From the Eyes of the Old Tiger

This is a guest post by Andrew’s father, Erik, from when he visited us in January 2016.

In his January Dicho Blog entry Andrew shared with us:

Hijo de tigre nace rayado – The son of the tiger is born striped.

In his comments he mentioned the joy of seeing their service through the new eyes of Carla and I as they introduced us to the natural beauty of Nica and the wonderful human nature of the Pinoleros whom have taken them in as family and friends. I want to share the viewpoint from the eyes of this old tiger as I reflect on our experience.

I feel like my memory banks are overflowing from the amazing variety and quality of activities that we engaged in during our 19 day stay! My overall impression is one of wonder and pride at the investment that Andrew and Emily are making in the lives of so many. It warms my heart to see the love and appreciation that their Nica and Peace Corp friends have for them.

I was amazed at how socially fearless these two cubs have become. Andrew’s adroit dishing out of dichos won approbation from friends and strangers alike, always producing a smile that says, “he gets us and cares about our culture”. When he pulled out “Nel Pastel” to the taxi driver trying to lure us in on Ometepe Island, she was so tickled and charmed. It amazes me how a small gesture of learning dichos can be such a powerful tool for making human connection. I have always been a logophile and have enjoyed sharing this with Andrew, but the cub has surpassed the old tiger in a love for words. This really expresses a love for the people he is learning from. Emily is equally open to connecting with the pinoleros that she has claimed for her own! They are living out the “dicho” of Bestemamma Marge: heartroom always has room for more!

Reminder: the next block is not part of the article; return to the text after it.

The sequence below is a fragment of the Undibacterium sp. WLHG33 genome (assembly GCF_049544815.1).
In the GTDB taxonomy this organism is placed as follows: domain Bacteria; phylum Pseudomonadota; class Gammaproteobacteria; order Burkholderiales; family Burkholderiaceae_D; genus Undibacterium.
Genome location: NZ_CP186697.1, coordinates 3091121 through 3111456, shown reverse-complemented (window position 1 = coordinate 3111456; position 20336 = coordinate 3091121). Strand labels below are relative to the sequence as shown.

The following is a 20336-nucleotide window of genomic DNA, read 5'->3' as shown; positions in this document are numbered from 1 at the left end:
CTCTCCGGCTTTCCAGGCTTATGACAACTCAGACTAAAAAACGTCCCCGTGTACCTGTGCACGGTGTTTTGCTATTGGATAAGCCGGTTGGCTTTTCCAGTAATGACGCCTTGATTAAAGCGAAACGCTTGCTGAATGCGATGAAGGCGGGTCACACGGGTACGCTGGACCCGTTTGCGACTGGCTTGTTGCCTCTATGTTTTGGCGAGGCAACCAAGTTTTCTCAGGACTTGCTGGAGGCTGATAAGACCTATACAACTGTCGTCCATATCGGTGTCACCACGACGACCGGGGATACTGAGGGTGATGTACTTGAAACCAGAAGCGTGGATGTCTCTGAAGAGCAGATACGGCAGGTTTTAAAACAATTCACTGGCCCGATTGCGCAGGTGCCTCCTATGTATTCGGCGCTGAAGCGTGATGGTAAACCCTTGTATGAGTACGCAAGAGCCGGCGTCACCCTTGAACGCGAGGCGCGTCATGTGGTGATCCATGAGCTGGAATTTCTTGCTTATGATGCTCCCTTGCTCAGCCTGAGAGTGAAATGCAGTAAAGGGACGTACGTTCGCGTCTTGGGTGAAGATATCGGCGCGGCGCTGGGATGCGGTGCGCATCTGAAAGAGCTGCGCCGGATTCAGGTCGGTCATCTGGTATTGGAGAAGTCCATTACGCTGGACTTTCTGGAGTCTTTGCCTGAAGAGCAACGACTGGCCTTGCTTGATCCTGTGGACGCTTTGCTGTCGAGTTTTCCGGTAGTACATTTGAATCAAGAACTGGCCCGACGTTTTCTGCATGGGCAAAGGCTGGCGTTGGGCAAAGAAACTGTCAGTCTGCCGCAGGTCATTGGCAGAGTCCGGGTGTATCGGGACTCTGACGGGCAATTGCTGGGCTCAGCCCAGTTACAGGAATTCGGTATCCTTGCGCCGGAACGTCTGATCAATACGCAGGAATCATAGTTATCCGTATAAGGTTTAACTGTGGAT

A real highlight of the trip for me was the week, in the middle of our visit, that we spent working together at Access Camp. Access is a 5 day English immersion camp where 300+ of the best high school English students from around the country gather. They gather under the leadership of Nicaraguan and Peace Corp teachers to hone their English skills and have a blast together! Andrew and Emily were on the leadership team this year and did an outstanding job of working with an amazing staff and impressive campers. Carla and I taught a campfire class together, I led a workshop on the cognitive neuroscience of bilingualism and we helped out with a variety of little tasks where we could. From the first staff meeting on Sunday, before the kids arrived, I was blown away by the fun energy and openness of the young adults who took a week of their holiday to make a difference in the lives of these teenagers. In spite of the 5 a.m. wake up times and staff meetings going past 11 p.m., they managed to maintain their enthusiasm and convey it to the kids! So many fun and crazy things happened, both planned and serendipitous. From Greg’s sack race leadership skills to tree hugging, from hearing the whole camp spontaneously join in singing “We are the world” to midnight giggling sessions back in our room, we experienced muchos milagros mágico! Emily and Andrew work great as a team, their gifts and aptitudes align beautifully and they support each other in ways that remind me of Carla and I! Ah those stripes again.

A definite highlight were the two nights of city presentations that the campers put on to share the beauty, history and culture of their home cities. I am convinced that we got the absolute best introduction to Nica Culture possible. They were so earnest and energetic and authentic and you could feel the pride of place that they had for their hometowns. Such a great blend of beautiful dancing and singing and some truly silly and outlandish moments as well! Andrew and Emily both had cameo appearances in the one of the presentations that added to the levity of the occasion while at the same time addressing a difficult situation in a compassionate and effective manner.